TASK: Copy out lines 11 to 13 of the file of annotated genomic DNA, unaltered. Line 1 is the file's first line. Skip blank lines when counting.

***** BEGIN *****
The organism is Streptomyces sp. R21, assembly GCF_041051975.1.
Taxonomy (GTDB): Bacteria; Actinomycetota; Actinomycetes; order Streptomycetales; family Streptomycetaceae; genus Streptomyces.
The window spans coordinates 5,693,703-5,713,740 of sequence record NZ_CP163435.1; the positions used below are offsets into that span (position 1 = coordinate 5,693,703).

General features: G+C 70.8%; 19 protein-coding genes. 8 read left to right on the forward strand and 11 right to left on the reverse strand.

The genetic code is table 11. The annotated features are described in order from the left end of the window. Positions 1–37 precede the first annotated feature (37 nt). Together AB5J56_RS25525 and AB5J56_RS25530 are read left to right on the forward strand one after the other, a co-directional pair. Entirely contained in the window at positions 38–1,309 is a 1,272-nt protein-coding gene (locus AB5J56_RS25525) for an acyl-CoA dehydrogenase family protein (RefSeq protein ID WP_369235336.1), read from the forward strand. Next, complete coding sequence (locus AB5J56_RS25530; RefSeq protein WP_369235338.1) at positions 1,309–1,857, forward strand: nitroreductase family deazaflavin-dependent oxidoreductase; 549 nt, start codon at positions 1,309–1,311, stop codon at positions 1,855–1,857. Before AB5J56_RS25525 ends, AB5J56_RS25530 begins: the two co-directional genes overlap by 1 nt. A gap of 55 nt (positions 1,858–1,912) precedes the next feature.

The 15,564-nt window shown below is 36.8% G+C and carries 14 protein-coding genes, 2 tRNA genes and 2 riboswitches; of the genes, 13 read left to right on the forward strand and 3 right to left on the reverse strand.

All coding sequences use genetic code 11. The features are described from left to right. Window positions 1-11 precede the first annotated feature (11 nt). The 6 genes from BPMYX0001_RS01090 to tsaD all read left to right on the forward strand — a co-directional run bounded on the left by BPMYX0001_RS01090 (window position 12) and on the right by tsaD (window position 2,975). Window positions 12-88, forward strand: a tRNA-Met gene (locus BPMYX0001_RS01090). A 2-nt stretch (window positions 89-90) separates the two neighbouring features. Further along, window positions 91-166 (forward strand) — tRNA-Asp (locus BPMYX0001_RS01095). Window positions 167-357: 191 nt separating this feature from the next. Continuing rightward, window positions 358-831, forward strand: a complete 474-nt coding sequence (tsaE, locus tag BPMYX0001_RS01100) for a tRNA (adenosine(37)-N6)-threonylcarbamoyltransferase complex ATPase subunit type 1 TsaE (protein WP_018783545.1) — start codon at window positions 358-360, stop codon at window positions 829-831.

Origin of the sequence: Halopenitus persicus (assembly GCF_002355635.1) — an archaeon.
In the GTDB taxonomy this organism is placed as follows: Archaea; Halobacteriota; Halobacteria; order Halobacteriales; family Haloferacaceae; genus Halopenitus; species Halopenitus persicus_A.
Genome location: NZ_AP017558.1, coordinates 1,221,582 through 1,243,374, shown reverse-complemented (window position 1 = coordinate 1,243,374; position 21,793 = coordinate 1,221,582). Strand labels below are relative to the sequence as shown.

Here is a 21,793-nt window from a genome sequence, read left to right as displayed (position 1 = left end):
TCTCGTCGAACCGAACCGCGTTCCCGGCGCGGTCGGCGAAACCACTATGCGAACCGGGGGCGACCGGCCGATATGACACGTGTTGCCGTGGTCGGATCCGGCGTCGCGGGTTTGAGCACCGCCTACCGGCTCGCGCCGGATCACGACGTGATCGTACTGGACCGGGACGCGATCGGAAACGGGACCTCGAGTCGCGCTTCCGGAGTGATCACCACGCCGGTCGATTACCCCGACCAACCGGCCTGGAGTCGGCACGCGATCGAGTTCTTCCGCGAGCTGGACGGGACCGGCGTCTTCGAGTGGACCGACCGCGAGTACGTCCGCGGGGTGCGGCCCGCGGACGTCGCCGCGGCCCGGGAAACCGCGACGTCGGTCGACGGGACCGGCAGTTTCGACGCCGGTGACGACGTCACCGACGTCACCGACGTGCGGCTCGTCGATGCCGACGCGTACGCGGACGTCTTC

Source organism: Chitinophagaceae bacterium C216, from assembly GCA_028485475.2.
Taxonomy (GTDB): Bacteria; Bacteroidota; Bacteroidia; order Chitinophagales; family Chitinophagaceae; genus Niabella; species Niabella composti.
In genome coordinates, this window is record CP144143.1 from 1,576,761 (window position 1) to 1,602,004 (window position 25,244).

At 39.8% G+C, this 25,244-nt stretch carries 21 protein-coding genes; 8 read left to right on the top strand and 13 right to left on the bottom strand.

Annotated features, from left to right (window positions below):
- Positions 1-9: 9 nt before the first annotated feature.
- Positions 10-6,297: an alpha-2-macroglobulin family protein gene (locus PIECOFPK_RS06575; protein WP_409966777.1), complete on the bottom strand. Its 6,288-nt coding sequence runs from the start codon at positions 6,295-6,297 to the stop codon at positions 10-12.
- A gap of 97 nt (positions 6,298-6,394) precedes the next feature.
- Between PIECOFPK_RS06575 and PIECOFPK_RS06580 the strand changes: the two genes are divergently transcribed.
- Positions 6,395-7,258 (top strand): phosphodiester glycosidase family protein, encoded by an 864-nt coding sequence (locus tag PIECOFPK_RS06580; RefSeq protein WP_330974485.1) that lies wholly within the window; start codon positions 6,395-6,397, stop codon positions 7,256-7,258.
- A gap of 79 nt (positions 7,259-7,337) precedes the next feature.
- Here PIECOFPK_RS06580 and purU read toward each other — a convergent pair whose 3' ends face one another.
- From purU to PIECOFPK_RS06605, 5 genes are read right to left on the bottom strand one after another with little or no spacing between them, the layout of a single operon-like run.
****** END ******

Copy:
Here is a 21,793-nt window from a genome sequence, read left to right as displayed (position 1 = left end):
TCTCGTCGAACCGAACCGCGTTCCCGGCGCGGTCGGCGAAACCACTATGCGAACCGGGGGCGACCGGCCGATATGACACGTGTTGCCGTGGTCGGATCCGGCGTCGCGGGTTTGAGCACCGCCTACCGGCTCGCGCCGGATCACGACGTGATCGTACTGGACCGGGACGCGATCGGAAACGGGACCTCGAGTCGCGCTTCCGGAGTGATCACCACGCCGGTCGATTACCCCGACCAACCGGCCTGGAGTCGGCACGCGATCGAGTTCTTCCGCGAGCTGGACGGGACCGGCGTCTTCGAGTGGACCGACCGCGAGTACGTCCGCGGGGTGCGGCCCGCGGACGTCGCCGCGGCCCGGGAAACCGCGACGTCGGTCGACGGGACCGGCAGTTTCGACGCCGGTGACGACGTCACCGACGTCACCGACGTGCGGCTCGTCGATGCCGACGCGTACGCGGACGTCTTC

Source organism: Chitinophagaceae bacterium C216, from assembly GCA_028485475.2.